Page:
The objective of this analysis was to evaluate the effectiveness and cost-effectiveness of the bispectral index (BIS) monitor, a commercial device to assess the depth of anesthesia.
Conventional methods to assess depth of consciousness, such as cardiovascular and pulmonary measures (e.g., heart rate, systolic/diastolic blood pressure, mean arterial pressure, respiratory rate, and level of oxygen in the blood), and clinical signs (e.g., perspiration, shedding of tears, and limb movement) are not reliable methods to evaluate the brain status of anesthetized patients. Recent progress in understanding the electrophysiology of the brain has led to the development of cerebral monitoring devices that identify changes in electrophysiologic brain activity during general anesthesia. The BIS monitor, derived from electroencephalogram (EEG) data, has been used as a statistical predictor of the level of hypnosis and has been proposed as a tool to reduce the risk of intraoperative awareness.
Anesthesia that is too light can result in the recall of events or conversations that happen in the operation room. Patients have recalled explicit details of conversations that happened while under anesthesia. This awareness is frightening for patients and can lead to post-traumatic stress disorder. Conversely, anesthesia that is too deep can cause hemodynamic disturbances necessitating the use of vasoconstrictor agents, which constrict blood vessels, to maintain normal blood pressure and cardiac output. Overly deep anesthesia can also result in respiratory depression requiring respiratory assistance postoperatively.
Monitoring the depth of anaesthesia should prevent intraoperative awareness and help to ensure that an exact dose of anaesthetic drugs is given to minimize adverse cardiovascular effects caused by overly large doses. Researchers have suggested that cerebral monitoring can be used to assess the depth of anesthesia, prevent awareness, and speed early recovery after general anesthesia by optimizing drug delivery to each patient.
Awareness is a rare complication in general anesthesia. The risk of intraoperative awareness varies among countries, depending on their anesthetic practices. In the United States, the incidence of intraoperative awareness is 0.1% to 0.2% of patients undergoing general anesthesia. The incidence of intraoperative awareness depends on the type of surgery. Trauma patients have reported the highest incidence of intraoperative awareness (11%–43%) followed by patients undergoing cardiac surgery (1.14%) and patients undergoing Cesarean section (0.9%).
The BIS monitor, licensed by Health Canada, is the first quantitative EEG index used in clinical practice as a monitor to assess the depth of anesthesia. It consists of a sensor, a digital signal converter, and a monitor. The sensor is placed on the patient’s forehead to pick up the electrical signals from the cerebral cortex and transfer them to the digital signal converter. A BIS score quantifies changes in the electrophysiologic state of the brain during anesthesia. In patients who are awake, a typical BIS score is 90 to 100. Complete suppression of cortical activity results in a BIS score of 0, known as a flat line. Lower numbers indicate a higher hypnotic effect. Overall, a BIS value below 60 is associated with a low probability of response to commands. There are several alternative technologies to quantify the depth of anesthesia, but only the BIS and SNAP monitors are licensed in Canada. The list price of the BIS monitor is $13,500 (Cdn). The sensors cost $773 (Cdn) for a box of 25.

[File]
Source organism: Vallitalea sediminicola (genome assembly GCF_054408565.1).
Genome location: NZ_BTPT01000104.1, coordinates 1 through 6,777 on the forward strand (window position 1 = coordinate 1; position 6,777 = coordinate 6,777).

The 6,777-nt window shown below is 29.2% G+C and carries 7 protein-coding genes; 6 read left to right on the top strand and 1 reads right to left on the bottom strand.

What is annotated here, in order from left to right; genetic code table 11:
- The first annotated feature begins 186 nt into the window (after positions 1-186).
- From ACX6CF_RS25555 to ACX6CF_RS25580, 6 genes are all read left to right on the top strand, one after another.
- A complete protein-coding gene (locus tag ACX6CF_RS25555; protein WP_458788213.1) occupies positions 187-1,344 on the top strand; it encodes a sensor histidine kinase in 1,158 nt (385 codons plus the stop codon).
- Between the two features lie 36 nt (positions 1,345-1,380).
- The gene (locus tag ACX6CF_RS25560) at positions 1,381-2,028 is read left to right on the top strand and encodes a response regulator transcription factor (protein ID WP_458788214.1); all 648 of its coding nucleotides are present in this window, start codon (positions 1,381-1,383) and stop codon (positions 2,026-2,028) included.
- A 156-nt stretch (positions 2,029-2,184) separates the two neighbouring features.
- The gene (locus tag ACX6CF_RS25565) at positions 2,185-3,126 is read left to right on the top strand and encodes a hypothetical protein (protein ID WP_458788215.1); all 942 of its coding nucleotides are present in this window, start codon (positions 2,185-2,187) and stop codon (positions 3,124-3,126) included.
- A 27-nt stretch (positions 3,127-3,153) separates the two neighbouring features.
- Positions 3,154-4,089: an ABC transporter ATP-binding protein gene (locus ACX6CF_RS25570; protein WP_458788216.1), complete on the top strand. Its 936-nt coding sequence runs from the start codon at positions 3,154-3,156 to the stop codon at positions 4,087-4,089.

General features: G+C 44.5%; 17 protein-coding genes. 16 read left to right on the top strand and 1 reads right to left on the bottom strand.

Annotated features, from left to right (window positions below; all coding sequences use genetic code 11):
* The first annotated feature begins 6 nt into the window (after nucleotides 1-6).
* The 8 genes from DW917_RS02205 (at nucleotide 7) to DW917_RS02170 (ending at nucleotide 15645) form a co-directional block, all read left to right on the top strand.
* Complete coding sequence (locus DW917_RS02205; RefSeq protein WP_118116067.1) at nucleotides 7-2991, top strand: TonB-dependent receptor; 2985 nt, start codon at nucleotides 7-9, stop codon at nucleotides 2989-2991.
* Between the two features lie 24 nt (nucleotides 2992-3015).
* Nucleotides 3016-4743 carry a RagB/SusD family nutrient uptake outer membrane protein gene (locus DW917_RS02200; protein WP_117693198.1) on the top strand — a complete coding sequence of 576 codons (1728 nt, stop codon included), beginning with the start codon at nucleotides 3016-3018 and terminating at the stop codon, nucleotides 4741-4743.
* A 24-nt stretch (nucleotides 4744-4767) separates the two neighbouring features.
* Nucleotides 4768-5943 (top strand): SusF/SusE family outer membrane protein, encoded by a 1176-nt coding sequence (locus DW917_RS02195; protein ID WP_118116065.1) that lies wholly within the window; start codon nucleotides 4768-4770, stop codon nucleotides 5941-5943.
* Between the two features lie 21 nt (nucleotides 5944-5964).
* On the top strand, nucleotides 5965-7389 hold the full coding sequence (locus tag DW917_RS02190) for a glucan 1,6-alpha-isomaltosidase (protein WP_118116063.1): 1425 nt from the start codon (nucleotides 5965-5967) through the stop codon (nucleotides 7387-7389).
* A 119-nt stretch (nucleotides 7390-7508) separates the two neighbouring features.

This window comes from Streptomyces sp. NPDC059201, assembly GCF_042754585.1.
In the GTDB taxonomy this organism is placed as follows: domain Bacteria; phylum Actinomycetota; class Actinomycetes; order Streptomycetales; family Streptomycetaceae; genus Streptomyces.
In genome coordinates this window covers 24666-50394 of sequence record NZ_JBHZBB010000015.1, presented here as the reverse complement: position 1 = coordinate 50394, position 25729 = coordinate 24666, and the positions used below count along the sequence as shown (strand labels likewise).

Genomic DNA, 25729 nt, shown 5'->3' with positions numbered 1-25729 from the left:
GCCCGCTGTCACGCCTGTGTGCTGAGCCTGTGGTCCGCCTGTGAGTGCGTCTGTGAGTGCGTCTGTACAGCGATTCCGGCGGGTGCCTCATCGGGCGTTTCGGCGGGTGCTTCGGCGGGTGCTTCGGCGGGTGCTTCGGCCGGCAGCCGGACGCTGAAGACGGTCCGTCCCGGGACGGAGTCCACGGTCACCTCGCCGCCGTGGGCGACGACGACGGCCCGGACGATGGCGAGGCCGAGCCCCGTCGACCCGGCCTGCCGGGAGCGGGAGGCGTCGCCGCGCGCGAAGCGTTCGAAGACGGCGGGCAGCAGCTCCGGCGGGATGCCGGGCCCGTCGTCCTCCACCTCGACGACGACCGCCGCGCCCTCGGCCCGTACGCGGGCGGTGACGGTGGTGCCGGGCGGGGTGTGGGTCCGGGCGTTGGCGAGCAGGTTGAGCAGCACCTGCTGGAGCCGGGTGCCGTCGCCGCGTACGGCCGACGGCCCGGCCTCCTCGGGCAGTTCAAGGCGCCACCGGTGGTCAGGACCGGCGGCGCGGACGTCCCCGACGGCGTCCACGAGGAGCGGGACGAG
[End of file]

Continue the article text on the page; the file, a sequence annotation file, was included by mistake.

Because intraoperative awareness and recall happen rarely, only 1 randomized controlled trial of all the studies reviewed, was adequately powered to show the impact of BIS monitoring. This was a large prospective, randomized, double-blinded, multicentre study that was designed to investigate if BIS-guided anesthesia reduces the incidence of intraoperative awareness. The study confirmed 2 cases of intraoperative awareness in the BIS group and 11 cases in the standard practice group. This difference was statistically significant (P =.022). There were 36 reports of possible awareness that were not confirmed by the study group (20 patients in the BIS group and 16 in the standard practice group).
Additionally, the results of small randomized controlled trials and prospective cohort studies show that, overall, BIS monitoring is relatively good at indicating the state of being alert; however, its algorithm does not accurately predict an unconscious state. BIS monitoring has low sensitivity for the detection of the state of being asleep, and it may show values higher than 60 in those already asleep. Therefore, an unknown percentage of patients will not be identified as being asleep and will receive anesthetics unnecessarily.
Based on the literature review, the Medical Advisory Secretariat concludes the following:
Prevention of awareness should remain a clinical decision for anesthesiologists to make based on their experience with intraoperative awareness in their practices.
Although BIS monitoring may have a positive impact on reducing the incidence of intraoperative awareness in the general population, its negative impact on individual patients may overshadow this positive outcome.
BIS monitoring is good at indicating an “alert” state, which is why it can reduce the incidence of intraoperative awareness; however, its algorithm does not accurately predict an “asleep” state. This means an unknown percentage of patients who are already asleep will not be identified because of falsely elevated BIS values. These patients will receive unnecessary dosage of anesthetics resulting in a deep hypnotic state.
Adherence to the practice guidelines will reduce the risk of intraoperative awareness.